CHEEKTOWAGA, N.Y. (WKBW) — Cheektowaga's town board has approved spending $15.5 million from the American Rescue Plan, much of which would tackle flooding issues.
Among the infrastructure projects are $7.5 million towards sanitary sewer work and $1.25 million for sanitary sewer system upgrades. Certain streets and neighborhoods would also get sewer and storm drain upgrades, including North Transithill, the Woods neighborhood, Wallace Avenue, Lemoine Avenue, Mildred Drive and Andres Place.
The town board voted during a work session on Tuesday night.
In 2021, major rain events wreaked havoc on residents and business owners in parts of Cheektowaga. Businesses along Harlem Road were among those hit hard, with several inches of rain flooding their parking lots and buildings.
Owners of New Buffalo Shirt Factory tell 7 News they lost more than $100,000 from lost productivity and merchandise because of the multiple flooding events. The business is located on Harlem Road near Gruner Road. It's one of the several businesses along Harlem Road that 7 News profiled last October. In the days that followed the broadcast of that story, New Buffalo Shirt Factory owner Jon Weiss says Cheektowaga Town Supervisor Diane Benczkowski and a town engineer paid their property a visit. But since then — he's heard crickets.
"We haven’t gotten any further," said Weiss. "And if there is a plan, it would be great to communicate it. If there’s nothing they can do about it, it would be great to communicate that also.”
In a statement, a spokesperson for the State Department of Transportation told 7 News "a project to increase the hydraulic capacity of the drainage system is currently in the planning stages" for Harlem Road, which is run by the DOT.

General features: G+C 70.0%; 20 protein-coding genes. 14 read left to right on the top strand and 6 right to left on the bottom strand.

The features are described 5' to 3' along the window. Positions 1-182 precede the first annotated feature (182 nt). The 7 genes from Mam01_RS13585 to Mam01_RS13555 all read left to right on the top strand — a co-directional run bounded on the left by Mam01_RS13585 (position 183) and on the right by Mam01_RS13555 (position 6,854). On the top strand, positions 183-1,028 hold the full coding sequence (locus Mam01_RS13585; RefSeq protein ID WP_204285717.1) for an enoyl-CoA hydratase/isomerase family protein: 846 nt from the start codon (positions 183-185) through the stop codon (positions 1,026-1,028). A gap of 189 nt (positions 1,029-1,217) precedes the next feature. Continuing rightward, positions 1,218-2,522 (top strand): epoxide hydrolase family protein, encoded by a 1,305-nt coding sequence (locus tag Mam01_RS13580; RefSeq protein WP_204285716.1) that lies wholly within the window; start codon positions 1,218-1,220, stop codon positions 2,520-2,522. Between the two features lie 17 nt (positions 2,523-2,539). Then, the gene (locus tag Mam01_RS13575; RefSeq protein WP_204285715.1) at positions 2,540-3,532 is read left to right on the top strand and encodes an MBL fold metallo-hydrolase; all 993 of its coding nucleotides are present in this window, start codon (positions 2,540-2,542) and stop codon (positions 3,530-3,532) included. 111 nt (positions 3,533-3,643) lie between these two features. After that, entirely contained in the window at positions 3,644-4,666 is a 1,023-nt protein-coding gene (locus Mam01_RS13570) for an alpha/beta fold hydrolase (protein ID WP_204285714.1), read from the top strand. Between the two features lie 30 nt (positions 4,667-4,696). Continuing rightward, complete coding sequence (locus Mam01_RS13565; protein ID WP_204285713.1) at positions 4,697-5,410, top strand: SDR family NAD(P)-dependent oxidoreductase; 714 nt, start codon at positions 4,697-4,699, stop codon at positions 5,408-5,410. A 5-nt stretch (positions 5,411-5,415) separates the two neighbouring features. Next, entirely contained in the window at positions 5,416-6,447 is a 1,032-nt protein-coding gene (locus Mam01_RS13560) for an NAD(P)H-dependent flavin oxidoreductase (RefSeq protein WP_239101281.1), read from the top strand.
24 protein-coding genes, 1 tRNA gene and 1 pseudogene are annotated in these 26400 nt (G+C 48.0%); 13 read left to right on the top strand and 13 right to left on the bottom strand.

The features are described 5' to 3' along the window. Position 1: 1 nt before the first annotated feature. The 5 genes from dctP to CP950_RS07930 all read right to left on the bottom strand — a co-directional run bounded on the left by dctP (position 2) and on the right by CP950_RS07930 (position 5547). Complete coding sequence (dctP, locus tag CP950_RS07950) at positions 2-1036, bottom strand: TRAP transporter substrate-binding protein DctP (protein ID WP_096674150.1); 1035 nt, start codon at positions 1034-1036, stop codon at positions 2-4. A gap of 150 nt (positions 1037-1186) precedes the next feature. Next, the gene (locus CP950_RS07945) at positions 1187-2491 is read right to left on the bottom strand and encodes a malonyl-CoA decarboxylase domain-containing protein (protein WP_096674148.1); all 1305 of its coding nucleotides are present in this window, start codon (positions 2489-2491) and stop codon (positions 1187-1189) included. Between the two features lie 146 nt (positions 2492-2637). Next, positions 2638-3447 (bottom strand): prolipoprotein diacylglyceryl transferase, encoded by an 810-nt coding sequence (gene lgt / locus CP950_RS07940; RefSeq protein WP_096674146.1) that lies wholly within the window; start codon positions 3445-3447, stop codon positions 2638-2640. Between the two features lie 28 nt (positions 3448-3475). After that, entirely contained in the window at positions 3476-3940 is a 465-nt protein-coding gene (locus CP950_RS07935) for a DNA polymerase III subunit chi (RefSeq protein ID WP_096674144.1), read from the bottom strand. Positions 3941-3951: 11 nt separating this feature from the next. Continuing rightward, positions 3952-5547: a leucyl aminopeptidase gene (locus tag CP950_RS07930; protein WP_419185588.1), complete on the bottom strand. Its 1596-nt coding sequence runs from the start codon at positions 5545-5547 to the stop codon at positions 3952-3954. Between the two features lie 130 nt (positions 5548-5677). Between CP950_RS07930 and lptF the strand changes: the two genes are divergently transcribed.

Meantime, Benczkowski says she hopes that some of the sewer and storm drain replacements on ancillary streets near Harlem Road will offset some of the flooding issues. Lemoine Avenue and Wallace Avenue are slated to receive a $2.6 million road reconstruction.
“These will be long term effects. When you start digging that’s where you will see long term effects," said Benczkowski.
Benczkowski explains the flooding issues by pointing to two major contributing factors: aging infrastructure and urbanization of Cheektowaga.
"So what’s happening is our sanitary sewers are getting infiltrated with storm water during these heavy rain events. And if they’re not sealed off, all that storm water’s going into the sanitary," said Benczkowski.
In addition, she says there is less green space to absorb water from major rain events because of the business development in the town.
Weiss says he understands the circumstances and is willing to pay to make upgrades on his property if he knows it's his responsibility. But he wishes the town and state would communicate their plans with him so that he doesn't have to spend tens of thousands of dollars in water mitigation efforts if he doesn't have to. He says he has already spent $10,000 to redirect water off his property, and is budgeting another $50,000 this year.
"If [the road reconstruction] creates a solution then why would I spend the $50,000? Again, we go back to no communication," said Weiss.